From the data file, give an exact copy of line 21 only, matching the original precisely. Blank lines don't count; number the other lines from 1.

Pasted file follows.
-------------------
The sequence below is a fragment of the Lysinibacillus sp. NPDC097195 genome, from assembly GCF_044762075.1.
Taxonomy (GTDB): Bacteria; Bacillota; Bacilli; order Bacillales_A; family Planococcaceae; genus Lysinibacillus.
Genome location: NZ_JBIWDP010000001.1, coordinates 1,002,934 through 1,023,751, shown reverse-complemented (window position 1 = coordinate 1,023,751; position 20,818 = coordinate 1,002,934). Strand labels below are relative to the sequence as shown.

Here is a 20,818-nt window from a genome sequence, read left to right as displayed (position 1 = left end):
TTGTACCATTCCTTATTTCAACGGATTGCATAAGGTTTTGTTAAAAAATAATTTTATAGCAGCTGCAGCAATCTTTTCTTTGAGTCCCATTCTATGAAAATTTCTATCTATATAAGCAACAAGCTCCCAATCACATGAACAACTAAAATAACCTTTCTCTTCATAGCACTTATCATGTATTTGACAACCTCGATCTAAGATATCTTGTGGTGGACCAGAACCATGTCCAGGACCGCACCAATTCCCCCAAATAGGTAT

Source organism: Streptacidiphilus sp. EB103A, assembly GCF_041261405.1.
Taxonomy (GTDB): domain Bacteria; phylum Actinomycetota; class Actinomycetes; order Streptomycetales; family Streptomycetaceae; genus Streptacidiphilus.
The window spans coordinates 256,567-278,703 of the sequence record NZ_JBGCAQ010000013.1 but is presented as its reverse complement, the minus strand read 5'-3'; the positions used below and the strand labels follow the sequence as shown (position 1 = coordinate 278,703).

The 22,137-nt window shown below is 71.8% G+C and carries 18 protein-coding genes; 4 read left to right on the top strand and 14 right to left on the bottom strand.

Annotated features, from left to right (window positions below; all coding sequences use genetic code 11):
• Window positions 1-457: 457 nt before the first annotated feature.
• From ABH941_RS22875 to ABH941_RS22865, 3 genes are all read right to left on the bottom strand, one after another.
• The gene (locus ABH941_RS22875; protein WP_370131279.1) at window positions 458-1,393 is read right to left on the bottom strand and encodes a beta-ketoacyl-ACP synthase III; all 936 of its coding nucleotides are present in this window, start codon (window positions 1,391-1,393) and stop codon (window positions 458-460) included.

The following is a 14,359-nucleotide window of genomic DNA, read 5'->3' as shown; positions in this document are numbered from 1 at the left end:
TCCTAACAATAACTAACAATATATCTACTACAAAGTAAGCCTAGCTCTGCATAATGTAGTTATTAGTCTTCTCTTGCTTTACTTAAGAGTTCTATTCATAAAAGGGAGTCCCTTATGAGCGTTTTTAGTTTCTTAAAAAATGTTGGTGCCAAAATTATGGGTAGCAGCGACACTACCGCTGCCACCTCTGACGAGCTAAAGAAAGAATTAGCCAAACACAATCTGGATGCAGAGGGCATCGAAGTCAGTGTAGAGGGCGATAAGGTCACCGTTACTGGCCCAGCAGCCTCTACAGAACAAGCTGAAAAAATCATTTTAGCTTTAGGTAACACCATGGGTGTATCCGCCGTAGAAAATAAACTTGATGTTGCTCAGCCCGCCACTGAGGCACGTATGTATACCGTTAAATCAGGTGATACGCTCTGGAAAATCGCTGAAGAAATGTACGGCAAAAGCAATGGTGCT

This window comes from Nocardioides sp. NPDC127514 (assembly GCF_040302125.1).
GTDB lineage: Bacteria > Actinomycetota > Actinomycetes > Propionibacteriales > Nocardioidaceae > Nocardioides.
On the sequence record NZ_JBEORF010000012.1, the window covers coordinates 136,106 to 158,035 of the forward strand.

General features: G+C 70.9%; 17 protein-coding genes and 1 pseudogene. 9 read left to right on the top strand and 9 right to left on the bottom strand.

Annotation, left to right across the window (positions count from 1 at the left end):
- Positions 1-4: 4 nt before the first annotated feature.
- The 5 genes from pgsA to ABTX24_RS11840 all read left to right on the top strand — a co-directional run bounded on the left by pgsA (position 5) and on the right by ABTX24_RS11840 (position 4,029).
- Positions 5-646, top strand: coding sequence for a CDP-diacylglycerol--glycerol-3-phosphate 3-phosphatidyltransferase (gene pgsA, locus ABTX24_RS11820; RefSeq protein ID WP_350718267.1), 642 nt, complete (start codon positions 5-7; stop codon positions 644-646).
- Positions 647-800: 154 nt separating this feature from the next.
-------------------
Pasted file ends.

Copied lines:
- Positions 1-4: 4 nt before the first annotated feature.